Despite the patterns of prejudice and inequality that historically restricted their opportunities, African Americans have made significant contributions in many other fields as well. The work of Charles Drew in hematology leading to the establishment of the American Red Cross blood bank and the appointment of Ralph Bunche as undersecretary of the United Nations in 1950 are examples. The first black American in space was U.S. Air Force Lt. Col. Guion S. Bluford, who took part in a 1983 Space Shuttle flight.
Ongoing Political and Social Issues. A continuing impediment to black progress has been fewer economic opportunities. Although modest economic gains were made in recent decades, too many blacks remain in poverty, and many blacks share concern that actions taken in the 1980s by the administration of President Ronald Reagan - withdrawing funds from programs to aid the poor and reducing support for affirmative action - seriously harmed their communities. Perceived indifference on the part of the administration of President George Bush sustained resentments. On Apr. 30, 1992, south central Los Angeles exploded in a fiery riot and demonstrations erupted in other cities after a California jury failed to convict four Los Angeles policemen charged with using excessive force in the videotaped beating-arrest of a black motorist, Rodney King.
During the years (1993-2001) of the Clinton administration, significant appointments were made of African Americans to high-profile positions (such as that of Secretary of Commerce Ron Brown, Secretary of Energy Hazel O'Leary, and others), although there was some concern over a loss of momentum in the struggle for equality. A sense of frustration may have fueled a tendency toward separatist solutions, as represented by the views of Nation of Islam leader Louis Farrakhan.
Adding perhaps to black frustration was the termination of most of California's affirmative-action programs after passage in 1996 of a ballot initiative. While no federal or state legislatures have passed similar affirmative action bans, the issue remains a potent one. That same year President Clinton also signed a welfare-reform law, raising much concern from advocates for the nation's poorer citizens. A year earlier, in the so-called trial of the century, the acquittal by a predominantly black jury of black football star O. J. Simpson, accused of murdering his white wife and her friend, revealed the dramatic polarization along racial lines between whites and blacks with regard to their trust in such institutions as the U.S. criminal justice system. More recently, racial profiling by police was another issue that no doubt contributed to black distrust of the system, and there were high-profile cases in New York and other cities of unarmed black men shot by police. In an attempt to address persistent race problems, President Clinton in June 1997 established a presidential advisory panel on race relations headed by historian John Hope Franklin. During his presidency, Clinton, besides addressing race relations at home, made two trips to the African continent.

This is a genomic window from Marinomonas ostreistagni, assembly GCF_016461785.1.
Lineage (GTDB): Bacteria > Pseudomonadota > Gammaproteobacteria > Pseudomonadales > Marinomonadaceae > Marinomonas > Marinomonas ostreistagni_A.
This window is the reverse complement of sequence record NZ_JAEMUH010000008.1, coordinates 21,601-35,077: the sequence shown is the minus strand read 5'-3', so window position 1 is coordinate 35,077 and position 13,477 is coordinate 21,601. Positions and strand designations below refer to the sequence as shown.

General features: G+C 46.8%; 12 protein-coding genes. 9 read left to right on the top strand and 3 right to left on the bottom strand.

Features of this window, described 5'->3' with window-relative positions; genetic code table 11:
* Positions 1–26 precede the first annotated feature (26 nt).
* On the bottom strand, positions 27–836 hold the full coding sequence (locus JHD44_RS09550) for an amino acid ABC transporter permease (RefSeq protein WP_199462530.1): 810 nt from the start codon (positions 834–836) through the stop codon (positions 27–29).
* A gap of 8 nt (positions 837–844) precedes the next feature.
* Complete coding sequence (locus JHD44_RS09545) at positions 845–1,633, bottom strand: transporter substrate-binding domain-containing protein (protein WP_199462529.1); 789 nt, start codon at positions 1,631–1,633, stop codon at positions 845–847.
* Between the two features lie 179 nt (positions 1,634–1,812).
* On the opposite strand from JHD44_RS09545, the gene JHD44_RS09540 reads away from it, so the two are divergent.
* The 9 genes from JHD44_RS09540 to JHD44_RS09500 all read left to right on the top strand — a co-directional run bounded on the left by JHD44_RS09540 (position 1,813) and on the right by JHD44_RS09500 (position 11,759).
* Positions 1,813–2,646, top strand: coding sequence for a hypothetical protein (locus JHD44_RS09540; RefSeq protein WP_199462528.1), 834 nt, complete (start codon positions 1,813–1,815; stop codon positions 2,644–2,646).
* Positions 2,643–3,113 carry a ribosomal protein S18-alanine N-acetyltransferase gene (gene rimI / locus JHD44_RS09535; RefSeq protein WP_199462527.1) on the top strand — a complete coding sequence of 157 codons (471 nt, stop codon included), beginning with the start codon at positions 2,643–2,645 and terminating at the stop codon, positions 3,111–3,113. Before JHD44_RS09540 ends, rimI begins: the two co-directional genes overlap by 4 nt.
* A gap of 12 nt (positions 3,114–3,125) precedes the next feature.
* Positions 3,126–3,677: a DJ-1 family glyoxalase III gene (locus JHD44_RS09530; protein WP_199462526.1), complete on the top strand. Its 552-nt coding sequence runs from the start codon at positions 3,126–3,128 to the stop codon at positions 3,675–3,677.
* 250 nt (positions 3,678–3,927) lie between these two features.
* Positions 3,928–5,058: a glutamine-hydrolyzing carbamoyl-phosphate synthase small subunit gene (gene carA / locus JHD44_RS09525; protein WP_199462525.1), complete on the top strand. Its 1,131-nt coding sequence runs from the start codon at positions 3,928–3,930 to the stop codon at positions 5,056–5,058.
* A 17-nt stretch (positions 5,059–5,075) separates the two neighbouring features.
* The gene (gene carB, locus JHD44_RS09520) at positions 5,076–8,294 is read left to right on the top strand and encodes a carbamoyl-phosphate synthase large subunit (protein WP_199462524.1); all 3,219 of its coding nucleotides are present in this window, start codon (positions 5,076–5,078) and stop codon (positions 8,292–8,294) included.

In January 2001, George W. Bush became president after a month-long period following the November 2000 election when the presidential race was too close to call in Florida and during which many black voters complained of irregularities. Bush too has appointed African Americans to prominent positions in government. Among these are two cabinet appointees - Colin Powell as secretary of state and Roderick Paige as secretary of education - as well as national security advisor Condoleezza Rice, who heads the National Security Council. After a nearly 40-year period, Thomas Blanton, a former member of the Ku Klux Klan, was convicted and sentenced to life in prison in May 2001 for plotting the 1963 bombing of a Birmingham, Ala., church that killed four African American girls. Of the four men tied to the crime, only one other was ever convicted (in 1977), and he died in prison.